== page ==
Donald Trump is an enemy of public mail service. He made it clear that he would not approve the so-called stimulus package passed by Congress last month if there was any relief for the U.S. Postal Service.
Trump has no idea what the Postal Service means to everyday Americans. He has no idea how many people depend upon the Postal Service to get medications that keep them alive, keep them sane or keep them from excruciating pain. The answer is that it delivers 1.2 billion prescriptions annually.
Postmaster General Megan J. Brennan told the House Oversight and Reform Committee on Apr. 9 that if the Postal Service didn’t receive relief, it would run out of money by September. Most people don’t realize the Postal Service receives no taxpayer money. It supports itself on the sale of stamps and other services.
The COVID-19 pandemic has devastated the economy and with it, the income of the Postal Service. It is not the first time this has happened. In 2008, the economic crisis created by the greed of Wall Street and the banks brought about the closing of post offices and more than two-thirds of mail-processing centers, and a reduction in delivery standards. The Postal Service was already reeling from the financial burdens placed on it by Congress with the passage of the Postal Enhancement and Accountability Act of 2006, which requires it to put about $5.5 billion a year aside to cover the costs of retirees’ healthcare 75 years in advance.
The virus poses an immediate threat to postal workers’ health and safety. There are 600,000 postal workers who sort, transport and deliver the mail, who sell stamps and money orders in over 31,000 post offices. When COVID-19 hit, the Postal Service wasn’t much better than Amazon or McDonald’s in supplying personal protective equipment for its workers.
The big difference is that postal workers are unionized and have collective bargaining agreements. The unions, particularly the American Postal Workers Union, took up the fight. The Postal Service eventually moved to get its workers the equipment necessary for their safety, but it took too long and isn’t yet universal. This may explain why over 900 postal workers have tested positive for COVID-19 infection and over 35 have died from it.
Much of Trump’s animus for the Postal Service stems from his anger at Amazon’s Jeff Bezos’ ownership of the Washington Post. He falsely claimed that the Postal Service doesn’t make money on its agreement with Amazon. But privatizing the Postal Service has been a goal of the far right for generations. Not surprisingly, the task force that Trump created to study the postal system, headed by Treasury Secretary Steven Mnuchin, came up with a report in December 2018 calling for the eventual sale of the Postal Service to private corporations. Six months earlier, the federal Office of Management and Budget came out with a plan to make it more attractive to potential buyers by eliminating collective bargaining for postal workers’ wages.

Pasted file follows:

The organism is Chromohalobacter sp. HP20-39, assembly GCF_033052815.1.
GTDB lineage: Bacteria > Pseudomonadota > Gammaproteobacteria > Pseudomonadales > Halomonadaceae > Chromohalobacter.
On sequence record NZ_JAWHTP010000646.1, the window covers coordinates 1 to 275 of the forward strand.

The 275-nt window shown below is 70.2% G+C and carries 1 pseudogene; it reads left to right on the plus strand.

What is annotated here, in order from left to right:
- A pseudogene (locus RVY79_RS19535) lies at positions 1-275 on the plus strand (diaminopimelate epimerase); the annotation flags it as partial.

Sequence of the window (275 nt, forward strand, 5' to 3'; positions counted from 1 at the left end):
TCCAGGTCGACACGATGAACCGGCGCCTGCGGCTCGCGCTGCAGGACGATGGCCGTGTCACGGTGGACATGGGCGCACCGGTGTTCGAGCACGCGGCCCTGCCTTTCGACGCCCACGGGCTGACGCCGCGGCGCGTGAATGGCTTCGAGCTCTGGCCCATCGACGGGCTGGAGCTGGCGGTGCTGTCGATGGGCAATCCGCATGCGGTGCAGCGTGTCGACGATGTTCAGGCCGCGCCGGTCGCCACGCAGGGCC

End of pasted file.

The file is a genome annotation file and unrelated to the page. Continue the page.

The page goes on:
Postal workers won that right because of the Great Postal Strike of 1970. It was memorialized with the creation of the APWU in 1971 and in the national agreement that the union has as the representative of workers, just as the National Association of Letter Carriers, the National Postal Mail Handlers and the National Rural Letter Carriers Association have in their contracts. This is a great irritant to Trump because other federal workers don’t have these rights.
The push for privatization brings together two forces on the right: the anti-government ideologues who are at war with the Postal Service because it is consistently the nation’s most popular government agency, and the private corporations who want to get their piece of the $80 billion in business the USPS does each year. Of course, those corporations have no intention of providing the same level of service. They would almost certainly raise prices and cut or eliminate delivery in rural areas.
Now, with the pandemic of 2020 stifling the economy, the Postal Service is suffering financially again. The original House stimulus bill called for $31 billion in aid, much of it as a grant that wouldn’t have to be paid back. Trump only allowed a $10 billion loan, putting the Postal Service further in debt.
In addition to providing essential services to people all over the nation, the postal service also employs more veterans and disabled veterans than anyone else. It provides living-wage, union jobs for its workers.
Rather than shutting the post office or selling it, the Postal Service’s infrastructure should be used to add more services for the American people. Postal banking can provide a solution for the millions of unbanked and underbanked people who have been abandoned by the commercial banks and preyed upon by the payday-loan industry.
Voting by mail is becoming increasingly popular. Three states, Washington, Oregon and Colorado, conduct their elections solely by mail and consistently rank among the highest in voter participation. In the age of COVID-19, voting by mail would guarantee voting access to all. The leading opponent of voting by mail is Donald Trump. This could be another reason why he has the Postal Service in his cross-hairs.
The post office, founded in 1775 by Benjamin Franklin, is older than this country. It is owned by the people and it should stay that way. The U.S. Mail Is Not for Sale!
Chuck Zlatkin is the legislative and political director of the New York Metro Area Postal Union, part of APWU.